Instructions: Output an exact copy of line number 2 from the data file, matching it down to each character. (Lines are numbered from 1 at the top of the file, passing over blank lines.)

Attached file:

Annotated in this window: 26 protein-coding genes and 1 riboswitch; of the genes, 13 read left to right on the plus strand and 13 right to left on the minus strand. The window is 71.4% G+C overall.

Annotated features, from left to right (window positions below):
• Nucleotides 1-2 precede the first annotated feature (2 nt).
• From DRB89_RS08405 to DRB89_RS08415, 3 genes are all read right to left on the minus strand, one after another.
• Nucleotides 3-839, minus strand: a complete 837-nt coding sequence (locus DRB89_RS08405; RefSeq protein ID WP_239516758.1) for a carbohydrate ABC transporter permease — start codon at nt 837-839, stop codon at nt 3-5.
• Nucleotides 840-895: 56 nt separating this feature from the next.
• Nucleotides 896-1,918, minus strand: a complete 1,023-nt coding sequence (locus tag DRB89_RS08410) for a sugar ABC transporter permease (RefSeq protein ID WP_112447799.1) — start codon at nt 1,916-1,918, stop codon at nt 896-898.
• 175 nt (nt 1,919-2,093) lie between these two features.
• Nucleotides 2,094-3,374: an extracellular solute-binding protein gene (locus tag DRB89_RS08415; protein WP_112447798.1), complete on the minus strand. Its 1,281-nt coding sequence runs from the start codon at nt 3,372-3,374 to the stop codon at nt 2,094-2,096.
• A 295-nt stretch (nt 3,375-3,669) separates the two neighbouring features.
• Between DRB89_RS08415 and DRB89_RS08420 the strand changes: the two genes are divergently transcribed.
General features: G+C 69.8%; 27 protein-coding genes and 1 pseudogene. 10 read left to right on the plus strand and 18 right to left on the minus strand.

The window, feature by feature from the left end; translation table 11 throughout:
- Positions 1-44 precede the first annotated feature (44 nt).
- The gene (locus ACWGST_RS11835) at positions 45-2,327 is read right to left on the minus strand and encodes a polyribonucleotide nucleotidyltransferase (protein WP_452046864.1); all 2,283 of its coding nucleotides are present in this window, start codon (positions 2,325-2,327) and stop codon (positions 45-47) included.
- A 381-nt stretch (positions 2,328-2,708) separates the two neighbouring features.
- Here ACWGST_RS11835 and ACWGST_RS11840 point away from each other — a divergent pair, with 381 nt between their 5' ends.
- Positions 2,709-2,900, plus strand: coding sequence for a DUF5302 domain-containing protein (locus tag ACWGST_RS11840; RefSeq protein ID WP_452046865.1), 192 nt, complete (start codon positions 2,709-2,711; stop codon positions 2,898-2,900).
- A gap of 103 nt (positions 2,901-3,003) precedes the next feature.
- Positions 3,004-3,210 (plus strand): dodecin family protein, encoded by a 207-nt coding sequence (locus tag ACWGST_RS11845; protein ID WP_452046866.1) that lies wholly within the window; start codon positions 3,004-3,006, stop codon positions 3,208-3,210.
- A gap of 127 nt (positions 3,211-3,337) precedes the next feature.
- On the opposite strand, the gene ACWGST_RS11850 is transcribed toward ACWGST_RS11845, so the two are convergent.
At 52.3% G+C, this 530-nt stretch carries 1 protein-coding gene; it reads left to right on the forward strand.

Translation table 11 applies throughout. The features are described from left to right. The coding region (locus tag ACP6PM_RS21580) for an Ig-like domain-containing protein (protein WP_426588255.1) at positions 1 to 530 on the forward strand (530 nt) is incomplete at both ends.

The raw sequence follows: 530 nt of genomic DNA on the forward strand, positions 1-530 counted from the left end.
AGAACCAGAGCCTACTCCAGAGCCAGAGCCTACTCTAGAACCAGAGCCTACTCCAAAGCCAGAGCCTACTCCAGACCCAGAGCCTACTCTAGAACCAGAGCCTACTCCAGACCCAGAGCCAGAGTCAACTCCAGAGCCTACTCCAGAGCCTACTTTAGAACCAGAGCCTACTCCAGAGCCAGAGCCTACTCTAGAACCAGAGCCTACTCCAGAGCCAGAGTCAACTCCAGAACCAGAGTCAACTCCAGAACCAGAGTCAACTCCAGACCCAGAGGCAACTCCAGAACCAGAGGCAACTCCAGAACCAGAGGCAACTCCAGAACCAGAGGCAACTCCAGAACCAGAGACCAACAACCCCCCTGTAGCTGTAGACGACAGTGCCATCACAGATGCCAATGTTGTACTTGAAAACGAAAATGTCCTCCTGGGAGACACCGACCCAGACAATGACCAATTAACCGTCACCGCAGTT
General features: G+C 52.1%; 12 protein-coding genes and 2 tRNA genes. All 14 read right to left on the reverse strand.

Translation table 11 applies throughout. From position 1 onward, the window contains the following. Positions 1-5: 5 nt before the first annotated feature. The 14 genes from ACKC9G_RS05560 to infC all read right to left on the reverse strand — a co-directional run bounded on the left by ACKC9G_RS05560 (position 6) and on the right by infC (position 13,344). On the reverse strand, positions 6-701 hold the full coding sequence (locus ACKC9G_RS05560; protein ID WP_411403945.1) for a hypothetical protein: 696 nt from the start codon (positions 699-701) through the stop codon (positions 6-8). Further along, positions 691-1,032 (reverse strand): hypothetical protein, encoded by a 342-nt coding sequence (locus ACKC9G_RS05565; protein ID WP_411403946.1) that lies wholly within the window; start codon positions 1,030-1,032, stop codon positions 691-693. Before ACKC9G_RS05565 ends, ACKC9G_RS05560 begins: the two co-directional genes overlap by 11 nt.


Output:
Annotated features, from left to right (window positions below):